Is Your Child a Manipulator or Influencer? 

By Ron Huxley, LMFT

Children want feel significant and can be natural leaders when parents can direct this desire in a healthy manner. Unfortunately, many children turn into manipulators or bullies, trying to control everything and everyone in their path. This has a lot to do with developmental drives. A child is untrained force of emotional energy. They cry, scream, tantrum and hit at the slightest provocation. This is because their brain and nervous system are ruled by their emotions over their thoughts and it takes time and practice for them to learn how to manage themselves. Truthfully, many adults are still trying to learn this skill!

When your child is acting bossy, try to imagine how you can redirect this emotional energy into concrete, positive influence. How can you model natural leadership and guide them to be significant without the abuse? 

Reinforce areas of their character that demonstrate their capacity for patience, kindness, respect, love, generosity, and compassion for others. Empathy that is experienced and offered toward others is still the key builders of morality and good judgements in our brain development. Use it without restraint toward your children. 

Look for examples, in media and the world around us, where positive influence and helping others is happening. Discuss the costs for this and why others would lay down their time and energy for someone else. Ask your child how they have done this and who they could pick to be helpful to…Shift their attentional focus from finding significance in manipulation to finding identity in influencing others.

“I’ve Got No Choice”

Many studies have shown how important it is for low-income mothers to sustain their moral identities as both good mothers and reliable workers during times of little social valuing of mothers’ caring work. Discovering how low-income mothers sustain this duality when caring crises preclude employment requires a mapping of their social worlds as reflected in their moral justifications. We used an institutional ethnographic approach that focused on situations wherein mothers decide to exit the labor market and devote themselves to their children’s caring needs. Interviews with 48 Israeli mothers revealed that they maintain their moral fitness both as good mothers and good citizens by engaging in a specific emotion management: expressing emotional devotion to their paid job, whereas child care is presented as a necessity. We argue that emotion management is particularly revealing of how macro-level institutional practices and discourses come to the fore in individuals’ daily lives.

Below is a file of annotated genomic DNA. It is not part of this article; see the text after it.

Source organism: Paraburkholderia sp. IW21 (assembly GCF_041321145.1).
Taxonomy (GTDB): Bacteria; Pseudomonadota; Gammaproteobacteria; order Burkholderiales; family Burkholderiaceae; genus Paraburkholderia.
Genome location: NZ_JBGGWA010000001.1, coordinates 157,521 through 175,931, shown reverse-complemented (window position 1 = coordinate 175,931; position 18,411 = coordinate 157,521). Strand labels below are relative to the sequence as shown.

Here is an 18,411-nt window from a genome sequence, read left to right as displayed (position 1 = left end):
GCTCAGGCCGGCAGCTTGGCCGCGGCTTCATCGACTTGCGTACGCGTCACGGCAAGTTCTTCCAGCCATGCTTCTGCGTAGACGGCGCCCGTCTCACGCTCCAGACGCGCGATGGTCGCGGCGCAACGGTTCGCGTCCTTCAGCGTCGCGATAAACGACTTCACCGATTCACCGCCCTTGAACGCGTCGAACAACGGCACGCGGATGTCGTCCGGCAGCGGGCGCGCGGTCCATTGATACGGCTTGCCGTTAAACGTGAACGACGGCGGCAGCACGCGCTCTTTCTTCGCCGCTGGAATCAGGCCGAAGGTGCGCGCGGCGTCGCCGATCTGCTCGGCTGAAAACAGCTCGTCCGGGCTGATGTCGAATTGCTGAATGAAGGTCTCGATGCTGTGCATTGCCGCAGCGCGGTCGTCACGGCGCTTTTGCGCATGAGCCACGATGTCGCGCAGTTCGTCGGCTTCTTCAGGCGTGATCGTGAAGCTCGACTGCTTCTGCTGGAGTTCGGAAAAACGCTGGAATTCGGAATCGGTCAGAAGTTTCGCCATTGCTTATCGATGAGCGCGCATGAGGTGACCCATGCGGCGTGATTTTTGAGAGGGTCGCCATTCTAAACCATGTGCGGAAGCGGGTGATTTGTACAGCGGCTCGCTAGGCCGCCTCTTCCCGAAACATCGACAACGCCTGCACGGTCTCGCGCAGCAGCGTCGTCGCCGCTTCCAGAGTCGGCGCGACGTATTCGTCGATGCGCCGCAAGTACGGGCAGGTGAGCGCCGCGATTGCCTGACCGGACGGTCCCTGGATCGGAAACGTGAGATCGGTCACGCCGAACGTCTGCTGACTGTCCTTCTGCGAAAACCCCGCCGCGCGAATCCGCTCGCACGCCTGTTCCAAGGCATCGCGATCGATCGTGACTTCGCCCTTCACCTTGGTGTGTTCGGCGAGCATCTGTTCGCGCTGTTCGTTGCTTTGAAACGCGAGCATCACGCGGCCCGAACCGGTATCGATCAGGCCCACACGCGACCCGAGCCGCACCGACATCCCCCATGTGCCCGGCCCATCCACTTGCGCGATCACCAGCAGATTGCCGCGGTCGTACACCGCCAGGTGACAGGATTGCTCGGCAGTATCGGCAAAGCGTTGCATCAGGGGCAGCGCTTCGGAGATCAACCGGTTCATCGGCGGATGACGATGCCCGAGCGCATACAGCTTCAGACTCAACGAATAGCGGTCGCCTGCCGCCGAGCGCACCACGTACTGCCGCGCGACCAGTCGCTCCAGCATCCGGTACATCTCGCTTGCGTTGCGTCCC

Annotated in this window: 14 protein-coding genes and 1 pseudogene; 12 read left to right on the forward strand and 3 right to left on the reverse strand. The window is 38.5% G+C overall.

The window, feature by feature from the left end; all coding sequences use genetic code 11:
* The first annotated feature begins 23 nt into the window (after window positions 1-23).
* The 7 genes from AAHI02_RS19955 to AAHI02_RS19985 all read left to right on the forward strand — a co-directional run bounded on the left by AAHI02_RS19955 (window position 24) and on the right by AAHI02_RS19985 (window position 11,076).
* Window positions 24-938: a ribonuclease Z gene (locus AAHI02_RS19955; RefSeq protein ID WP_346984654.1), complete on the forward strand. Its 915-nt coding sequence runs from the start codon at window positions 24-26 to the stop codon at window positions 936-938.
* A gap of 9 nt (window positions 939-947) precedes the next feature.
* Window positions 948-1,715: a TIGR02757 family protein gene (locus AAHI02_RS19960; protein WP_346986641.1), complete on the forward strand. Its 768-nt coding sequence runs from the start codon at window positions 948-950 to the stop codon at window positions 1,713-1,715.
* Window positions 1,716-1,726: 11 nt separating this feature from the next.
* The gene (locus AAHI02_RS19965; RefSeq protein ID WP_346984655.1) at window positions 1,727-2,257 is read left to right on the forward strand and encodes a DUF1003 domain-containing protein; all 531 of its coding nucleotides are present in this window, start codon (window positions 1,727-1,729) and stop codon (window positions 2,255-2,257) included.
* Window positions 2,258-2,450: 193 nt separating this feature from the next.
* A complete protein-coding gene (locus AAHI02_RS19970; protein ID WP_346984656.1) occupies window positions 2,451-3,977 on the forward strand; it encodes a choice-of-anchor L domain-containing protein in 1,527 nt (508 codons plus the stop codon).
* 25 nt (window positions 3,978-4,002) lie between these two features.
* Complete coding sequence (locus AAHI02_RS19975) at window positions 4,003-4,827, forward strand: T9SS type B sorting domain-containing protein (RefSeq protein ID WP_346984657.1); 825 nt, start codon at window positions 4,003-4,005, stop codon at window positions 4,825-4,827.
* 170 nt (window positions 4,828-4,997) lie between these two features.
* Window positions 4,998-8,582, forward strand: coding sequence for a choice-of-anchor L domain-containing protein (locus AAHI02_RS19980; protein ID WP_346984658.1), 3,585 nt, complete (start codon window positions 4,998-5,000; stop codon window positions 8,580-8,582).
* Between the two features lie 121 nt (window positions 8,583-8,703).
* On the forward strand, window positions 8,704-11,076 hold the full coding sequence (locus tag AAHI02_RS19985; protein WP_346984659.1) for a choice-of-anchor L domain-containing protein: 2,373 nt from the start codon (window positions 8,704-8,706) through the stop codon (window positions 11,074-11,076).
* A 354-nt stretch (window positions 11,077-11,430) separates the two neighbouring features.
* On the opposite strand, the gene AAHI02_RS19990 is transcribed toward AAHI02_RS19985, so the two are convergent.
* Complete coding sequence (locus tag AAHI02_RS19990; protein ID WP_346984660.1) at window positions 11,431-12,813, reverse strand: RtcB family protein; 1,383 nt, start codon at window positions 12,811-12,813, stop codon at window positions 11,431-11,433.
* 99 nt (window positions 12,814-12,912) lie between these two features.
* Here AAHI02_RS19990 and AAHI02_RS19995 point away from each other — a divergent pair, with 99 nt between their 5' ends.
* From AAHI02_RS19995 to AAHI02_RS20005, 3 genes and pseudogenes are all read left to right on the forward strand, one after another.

“I’ve Got No Choice”

The Moral Life of Babies and Some Thoughts on Parenting

Ron Huxley’s Rant: I came across this very comprehensive article on the moral life of babies. I didn’t repost the entire article here because, well, it’s quite long and could get a bit boring. If you like that sort of thing I would encourage you to click the nytimes.com link above. Here’s the basic premise: Babies do come into the world with a bit of a moral compass. It is our job as parents to give it some refinement. This premise moved me to consider how are parenting philosophy and techniques are based on how we think about babies. 

The researchers conducted several experiments demonstrating that children experience empathy and have sense of right and wrong from the earliest moments of their lives. Their solutions to moral problems (how two children will share one toy that both believed they had their eye on first) may be limited due to their cognitive limitations and lack of social guidance but their innate understanding that some injustice has occurred is right on. Astute parents have witnessed their children getting their feelings hurt by the most innocent of situations. I once looked at a baby wrong and she tightened her face up into a silent scream and then exploded into tears. This reaction doesn’t come without some moral frame of reference, however limited.

I am not sure why we like to believe children are “perfect idiots” or full of “blooming, buzzing (moral) confusion” as a couple of leading thinkers in the field have described them. My fear is that when we hold the idea that children are narcissistic sociopaths, we will respond to them in very adverse, punitive ways. I think this has definitely been the case historically. The parenting idea of “spare the rod and spoil the child” has lead too many parents to the point of physical and emotional abuse. In my career many parents that had their children removed really that they were doing the right thing by their child. So much of our beliefs about parenting is governed by social constructs. How would parenting styles differ if we thought of babies as already equipped with a moral center, full of goodness and mercy? I know this sounds a bit preachy, but really, how would we parent differently? Would it change how we prioritize our schedules during the day? Alter educational standards? Give a new approach to discipline?

Let’s have a conversation, with other parents, about how parenting methods might change if our first thought is that babies are smart, nice and loving creatures and not budding sociopaths in need of parental toughness. Share your thoughts here or post on Facebook and Twitter.